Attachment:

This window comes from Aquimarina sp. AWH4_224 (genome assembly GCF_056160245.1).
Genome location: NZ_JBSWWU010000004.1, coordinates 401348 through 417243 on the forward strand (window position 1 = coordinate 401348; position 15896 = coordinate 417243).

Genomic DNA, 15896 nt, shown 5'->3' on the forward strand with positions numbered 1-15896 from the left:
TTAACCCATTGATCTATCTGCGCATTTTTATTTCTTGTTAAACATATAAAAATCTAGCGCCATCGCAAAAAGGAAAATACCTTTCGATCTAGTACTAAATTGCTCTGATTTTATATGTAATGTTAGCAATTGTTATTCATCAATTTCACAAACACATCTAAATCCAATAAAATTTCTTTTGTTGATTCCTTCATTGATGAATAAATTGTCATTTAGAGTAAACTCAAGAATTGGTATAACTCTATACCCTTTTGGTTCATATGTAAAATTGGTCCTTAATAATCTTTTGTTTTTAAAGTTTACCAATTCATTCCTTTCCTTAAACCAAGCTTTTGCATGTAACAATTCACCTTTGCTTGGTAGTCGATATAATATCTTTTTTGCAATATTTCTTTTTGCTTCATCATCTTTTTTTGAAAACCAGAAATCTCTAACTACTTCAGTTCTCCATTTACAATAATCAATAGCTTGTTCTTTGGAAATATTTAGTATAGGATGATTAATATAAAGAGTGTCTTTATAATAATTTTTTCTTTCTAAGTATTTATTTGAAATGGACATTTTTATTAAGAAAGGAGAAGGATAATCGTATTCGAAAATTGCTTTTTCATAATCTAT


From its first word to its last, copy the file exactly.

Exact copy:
This window comes from Aquimarina sp. AWH4_224 (genome assembly GCF_056160245.1).
Genome location: NZ_JBSWWU010000004.1, coordinates 401348 through 417243 on the forward strand (window position 1 = coordinate 401348; position 15896 = coordinate 417243).

Genomic DNA, 15896 nt, shown 5'->3' on the forward strand with positions numbered 1-15896 from the left:
TTAACCCATTGATCTATCTGCGCATTTTTATTTCTTGTTAAACATATAAAAATCTAGCGCCATCGCAAAAAGGAAAATACCTTTCGATCTAGTACTAAATTGCTCTGATTTTATATGTAATGTTAGCAATTGTTATTCATCAATTTCACAAACACATCTAAATCCAATAAAATTTCTTTTGTTGATTCCTTCATTGATGAATAAATTGTCATTTAGAGTAAACTCAAGAATTGGTATAACTCTATACCCTTTTGGTTCATATGTAAAATTGGTCCTTAATAATCTTTTGTTTTTAAAGTTTACCAATTCATTCCTTTCCTTAAACCAAGCTTTTGCATGTAACAATTCACCTTTGCTTGGTAGTCGATATAATATCTTTTTTGCAATATTTCTTTTTGCTTCATCATCTTTTTTTGAAAACCAGAAATCTCTAACTACTTCAGTTCTCCATTTACAATAATCAATAGCTTGTTCTTTGGAAATATTTAGTATAGGATGATTAATATAAAGAGTGTCTTTATAATAATTTTTTCTTTCTAAGTATTTATTTGAAATGGACATTTTTATTAAGAAAGGAGAAGGATAATCGTATTCGAAAATTGCTTTTTCATAATCTAT